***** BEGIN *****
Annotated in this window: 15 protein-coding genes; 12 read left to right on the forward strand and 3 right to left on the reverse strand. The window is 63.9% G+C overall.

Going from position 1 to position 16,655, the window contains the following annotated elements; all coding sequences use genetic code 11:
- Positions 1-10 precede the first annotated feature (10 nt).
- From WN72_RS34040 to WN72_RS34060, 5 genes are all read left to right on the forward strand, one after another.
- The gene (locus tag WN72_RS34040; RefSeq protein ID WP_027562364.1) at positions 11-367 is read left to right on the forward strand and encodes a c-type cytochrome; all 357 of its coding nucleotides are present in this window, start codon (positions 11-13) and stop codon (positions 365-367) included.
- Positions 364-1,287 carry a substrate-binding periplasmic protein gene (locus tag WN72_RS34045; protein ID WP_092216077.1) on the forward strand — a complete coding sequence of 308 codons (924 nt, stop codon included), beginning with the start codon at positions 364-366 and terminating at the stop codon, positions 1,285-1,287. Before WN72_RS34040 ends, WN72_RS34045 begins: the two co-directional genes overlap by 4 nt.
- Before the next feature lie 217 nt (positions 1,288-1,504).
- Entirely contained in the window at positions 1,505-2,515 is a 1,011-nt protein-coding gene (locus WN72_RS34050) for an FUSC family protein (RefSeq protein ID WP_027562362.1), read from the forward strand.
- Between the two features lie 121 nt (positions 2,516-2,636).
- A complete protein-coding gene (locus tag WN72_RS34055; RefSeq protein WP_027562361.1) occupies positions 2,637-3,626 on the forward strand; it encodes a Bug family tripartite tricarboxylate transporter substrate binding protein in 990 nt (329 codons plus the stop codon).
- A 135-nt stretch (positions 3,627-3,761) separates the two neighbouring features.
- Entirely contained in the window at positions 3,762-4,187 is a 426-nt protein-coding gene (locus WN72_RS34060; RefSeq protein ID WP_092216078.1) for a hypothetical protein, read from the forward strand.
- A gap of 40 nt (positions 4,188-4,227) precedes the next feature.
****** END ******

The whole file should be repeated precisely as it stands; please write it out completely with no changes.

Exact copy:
Annotated in this window: 15 protein-coding genes; 12 read left to right on the forward strand and 3 right to left on the reverse strand. The window is 63.9% G+C overall.

Going from position 1 to position 16,655, the window contains the following annotated elements; all coding sequences use genetic code 11:
- Positions 1-10 precede the first annotated feature (10 nt).
- From WN72_RS34040 to WN72_RS34060, 5 genes are all read left to right on the forward strand, one after another.
- The gene (locus tag WN72_RS34040; RefSeq protein ID WP_027562364.1) at positions 11-367 is read left to right on the forward strand and encodes a c-type cytochrome; all 357 of its coding nucleotides are present in this window, start codon (positions 11-13) and stop codon (positions 365-367) included.
- Positions 364-1,287 carry a substrate-binding periplasmic protein gene (locus tag WN72_RS34045; protein ID WP_092216077.1) on the forward strand — a complete coding sequence of 308 codons (924 nt, stop codon included), beginning with the start codon at positions 364-366 and terminating at the stop codon, positions 1,285-1,287. Before WN72_RS34040 ends, WN72_RS34045 begins: the two co-directional genes overlap by 4 nt.
- Before the next feature lie 217 nt (positions 1,288-1,504).
- Entirely contained in the window at positions 1,505-2,515 is a 1,011-nt protein-coding gene (locus WN72_RS34050) for an FUSC family protein (RefSeq protein ID WP_027562362.1), read from the forward strand.
- Between the two features lie 121 nt (positions 2,516-2,636).
- A complete protein-coding gene (locus tag WN72_RS34055; RefSeq protein WP_027562361.1) occupies positions 2,637-3,626 on the forward strand; it encodes a Bug family tripartite tricarboxylate transporter substrate binding protein in 990 nt (329 codons plus the stop codon).
- A 135-nt stretch (positions 3,627-3,761) separates the two neighbouring features.
- Entirely contained in the window at positions 3,762-4,187 is a 426-nt protein-coding gene (locus WN72_RS34060; RefSeq protein ID WP_092216078.1) for a hypothetical protein, read from the forward strand.
- A gap of 40 nt (positions 4,188-4,227) precedes the next feature.